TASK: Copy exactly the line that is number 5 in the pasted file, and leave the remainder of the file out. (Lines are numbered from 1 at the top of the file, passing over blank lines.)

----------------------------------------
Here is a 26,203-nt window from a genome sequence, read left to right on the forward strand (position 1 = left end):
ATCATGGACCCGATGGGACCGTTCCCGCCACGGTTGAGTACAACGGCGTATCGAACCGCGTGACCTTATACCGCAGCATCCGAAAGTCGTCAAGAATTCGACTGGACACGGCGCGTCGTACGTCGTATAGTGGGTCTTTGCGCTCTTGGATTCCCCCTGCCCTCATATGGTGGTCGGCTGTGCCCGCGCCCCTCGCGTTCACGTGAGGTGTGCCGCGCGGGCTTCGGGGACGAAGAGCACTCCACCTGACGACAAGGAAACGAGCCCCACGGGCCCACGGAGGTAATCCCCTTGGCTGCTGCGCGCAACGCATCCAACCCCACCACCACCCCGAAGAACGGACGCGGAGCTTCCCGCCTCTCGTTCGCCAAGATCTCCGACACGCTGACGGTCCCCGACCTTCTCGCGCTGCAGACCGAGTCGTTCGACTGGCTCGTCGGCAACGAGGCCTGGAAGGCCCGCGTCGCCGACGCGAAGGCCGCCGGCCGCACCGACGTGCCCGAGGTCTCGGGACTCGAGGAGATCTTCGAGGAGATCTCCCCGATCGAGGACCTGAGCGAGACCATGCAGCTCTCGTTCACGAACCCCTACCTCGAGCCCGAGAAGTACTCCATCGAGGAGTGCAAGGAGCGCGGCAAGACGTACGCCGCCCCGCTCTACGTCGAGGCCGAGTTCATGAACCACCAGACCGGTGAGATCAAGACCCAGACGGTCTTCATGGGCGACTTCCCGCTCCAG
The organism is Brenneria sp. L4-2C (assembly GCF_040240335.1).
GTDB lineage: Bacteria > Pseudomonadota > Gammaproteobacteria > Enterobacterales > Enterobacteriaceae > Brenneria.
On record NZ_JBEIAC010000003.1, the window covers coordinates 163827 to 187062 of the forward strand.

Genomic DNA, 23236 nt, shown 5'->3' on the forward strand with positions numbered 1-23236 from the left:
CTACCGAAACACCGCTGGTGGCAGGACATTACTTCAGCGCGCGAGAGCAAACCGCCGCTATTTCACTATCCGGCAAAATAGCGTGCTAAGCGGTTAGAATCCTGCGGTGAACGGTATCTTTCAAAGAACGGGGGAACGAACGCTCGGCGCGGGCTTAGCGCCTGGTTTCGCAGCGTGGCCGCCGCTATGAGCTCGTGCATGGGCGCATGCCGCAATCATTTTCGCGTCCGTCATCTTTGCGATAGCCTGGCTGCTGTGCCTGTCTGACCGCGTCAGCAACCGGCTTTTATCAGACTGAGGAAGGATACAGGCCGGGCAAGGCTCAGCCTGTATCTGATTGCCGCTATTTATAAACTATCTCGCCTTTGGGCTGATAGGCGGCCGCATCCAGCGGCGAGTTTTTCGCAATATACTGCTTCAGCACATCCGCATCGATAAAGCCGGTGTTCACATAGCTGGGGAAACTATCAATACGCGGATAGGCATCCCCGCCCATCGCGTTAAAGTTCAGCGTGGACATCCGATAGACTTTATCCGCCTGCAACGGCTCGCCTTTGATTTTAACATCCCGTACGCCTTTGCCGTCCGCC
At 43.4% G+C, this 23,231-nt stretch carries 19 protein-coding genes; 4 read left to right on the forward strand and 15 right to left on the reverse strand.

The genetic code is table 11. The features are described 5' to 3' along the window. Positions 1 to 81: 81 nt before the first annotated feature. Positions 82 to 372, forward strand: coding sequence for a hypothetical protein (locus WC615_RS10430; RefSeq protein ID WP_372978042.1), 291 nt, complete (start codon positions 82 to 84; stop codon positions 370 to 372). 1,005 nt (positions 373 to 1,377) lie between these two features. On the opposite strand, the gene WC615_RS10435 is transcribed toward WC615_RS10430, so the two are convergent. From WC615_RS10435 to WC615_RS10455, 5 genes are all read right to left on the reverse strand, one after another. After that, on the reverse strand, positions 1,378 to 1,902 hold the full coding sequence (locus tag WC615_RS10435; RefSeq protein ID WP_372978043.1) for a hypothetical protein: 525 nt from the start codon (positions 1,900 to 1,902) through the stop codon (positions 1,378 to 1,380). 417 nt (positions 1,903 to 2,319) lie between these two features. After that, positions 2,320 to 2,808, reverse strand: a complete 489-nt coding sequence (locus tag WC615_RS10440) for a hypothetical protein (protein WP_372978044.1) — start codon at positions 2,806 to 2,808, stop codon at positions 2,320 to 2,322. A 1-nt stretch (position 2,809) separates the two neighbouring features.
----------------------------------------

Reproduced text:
On record NZ_JBEIAC010000003.1, the window covers coordinates 163827 to 187062 of the forward strand.